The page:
Public Health and Drinking Water News Briefs – April 15th, 2002

In the News…
Public Health and Drinking Water News Briefs

April 15, 2002

EPA to Spend $90 Million on Water Security Efforts

The U.S. Environmental Protection Agency (EPA) announced it will allocate $90 million in federal funds toward wastewater and drinking water security efforts in the fiscal year 2002. The agency intends to make grants to large drinking water systems to enable them to complete vulnerability assessments and conduct other security planning. According to BNA’s Daily Environment Report, large drinking water systems could be awarded up to $125,000 to $150,000 each for water security activities. In addition, the EPA will provide training and technical assistance for small and medium drinking water and wastewater systems. The EPA hopes to begin awarding the grants as early as June. Awards will be given by EPA headquarters and managed from EPA regional offices. Grant funds may not be used for equipment or infrastructure but must be used for vulnerability assessments and other security efforts.

For more information, visit

EPA Stresses the Need to Re-Examine U.S. Water Policies

EPA administrator Christine Whitman recently requested that Congressional hearings be held to discuss a series of water-related problems and the necessary steps to be taken to address these issues. Several major cities, including New York, are using pipes that are over one-hundred years old. Additionally, many parts of the nation are experiencing drought conditions. A recent study by the Harvard University School of Public Health concluded, “U.S. public drinking water supplies will face challenges in these areas in the next century and… solutions to at least some of them will require institutional changes.” The report suggests that at least $151 billion should be spent over the next 20 years to guarantee the high quality of U.S. drinking water.

To keep abreast of EPA water-related activities, visit

CDC Battles Drug Resistance

As part of an effort to curb the spread of potentially fatal drug-resistant bacteria in hospitalized adults, the U.S. Centers for Disease Control and Prevention (CDC) launched an education campaign to advise doctors on antibiotic use. The “Campaign to Prevent Antimicrobial Resistance” strives to prevent infections, diagnose and treat infections effectively, use antibiotics “wisely” and prevent the spread of infections. Dr. Julie Gerberding, acting deputy director of the CDC’s National Center for Infectious Diseases, commented that this program would address a crisis that claims tens of thousands of lives each year. The campaign recommends steps and strategies, such as using available vaccines like the flu shot, removing catheters quickly and limited “last-resort” antibiotic use.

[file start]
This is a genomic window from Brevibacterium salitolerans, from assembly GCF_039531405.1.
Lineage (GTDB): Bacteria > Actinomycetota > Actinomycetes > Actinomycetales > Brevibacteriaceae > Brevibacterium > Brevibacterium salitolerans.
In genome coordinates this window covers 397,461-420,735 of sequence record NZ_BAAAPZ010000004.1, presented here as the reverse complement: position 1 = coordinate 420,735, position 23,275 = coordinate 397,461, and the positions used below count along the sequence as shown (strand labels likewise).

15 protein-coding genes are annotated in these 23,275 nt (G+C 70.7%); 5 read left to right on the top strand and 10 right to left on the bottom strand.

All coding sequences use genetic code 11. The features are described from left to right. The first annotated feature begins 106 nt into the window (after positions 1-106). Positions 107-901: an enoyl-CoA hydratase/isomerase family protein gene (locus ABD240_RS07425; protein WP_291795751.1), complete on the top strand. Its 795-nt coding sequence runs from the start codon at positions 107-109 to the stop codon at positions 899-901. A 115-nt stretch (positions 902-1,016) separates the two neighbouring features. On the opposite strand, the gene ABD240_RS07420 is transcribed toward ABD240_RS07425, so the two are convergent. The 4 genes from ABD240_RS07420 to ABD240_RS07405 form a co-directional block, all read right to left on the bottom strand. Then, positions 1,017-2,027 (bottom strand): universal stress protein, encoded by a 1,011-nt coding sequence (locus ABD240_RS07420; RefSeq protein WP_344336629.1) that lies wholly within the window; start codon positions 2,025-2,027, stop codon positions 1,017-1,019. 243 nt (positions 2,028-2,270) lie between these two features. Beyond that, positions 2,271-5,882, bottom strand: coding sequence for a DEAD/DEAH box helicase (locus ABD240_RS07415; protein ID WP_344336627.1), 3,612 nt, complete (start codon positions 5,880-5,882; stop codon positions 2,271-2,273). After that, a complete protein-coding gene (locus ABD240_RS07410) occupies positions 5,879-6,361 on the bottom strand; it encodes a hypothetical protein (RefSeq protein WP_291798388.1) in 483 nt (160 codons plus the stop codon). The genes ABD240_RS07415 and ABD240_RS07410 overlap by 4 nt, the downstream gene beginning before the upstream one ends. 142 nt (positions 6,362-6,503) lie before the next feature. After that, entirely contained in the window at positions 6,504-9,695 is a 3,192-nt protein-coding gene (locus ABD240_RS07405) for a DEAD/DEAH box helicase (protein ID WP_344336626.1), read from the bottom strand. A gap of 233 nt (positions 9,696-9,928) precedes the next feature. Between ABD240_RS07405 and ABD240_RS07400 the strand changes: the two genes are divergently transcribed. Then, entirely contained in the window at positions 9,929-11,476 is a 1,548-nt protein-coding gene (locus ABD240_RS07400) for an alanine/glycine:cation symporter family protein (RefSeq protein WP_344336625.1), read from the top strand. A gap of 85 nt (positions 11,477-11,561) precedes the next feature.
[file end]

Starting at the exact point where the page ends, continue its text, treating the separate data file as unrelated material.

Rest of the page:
To read more about this initiative, visit

Postal Service to Use Chlorine Dioxide to Decontaminate Buildings

Officials at the U.S. Postal Service are beginning to outline their plans to return the Brentwood postal facility to service as Washington D.C.’s mail hub following the anthrax attacks last fall. The use of chlorine dioxide to remove anthrax from the Hart Senate Office Building earlier this year is providing a blueprint for decontaminating the Brentwood facility. Contractors will attempt to fill the Brentwood postal facility with chlorine dioxide gas and keep the gas at a specific concentration and a precise level of humidity for 12 hours. According to The Washington Post, “the yellow-green gas will curl into every nook, envelop every machine, penetrate the shells of spores and kill them more efficiently than human cleaning could.”

To monitor the status of the cleanup, visit

Water and Sanitation Problems Lead to Resurgence of Malaria in North Korea

The World Health Organization (WHO) recently announced that it will begin an anti-malaria program in North Korea later this month. Serious water and sanitation problems have led to a recent resurgence of malaria in the financially-strapped country. The WHO estimates that as many as 300,000 North Koreans were infected with the disease last year. Working with local health officials, the WHO will help to distribute anti-malarial drugs, insecticides, and treated bed nets for families, as well as microscopes for health laboratories.

To learn about the WHO’s fight against malaria, visit

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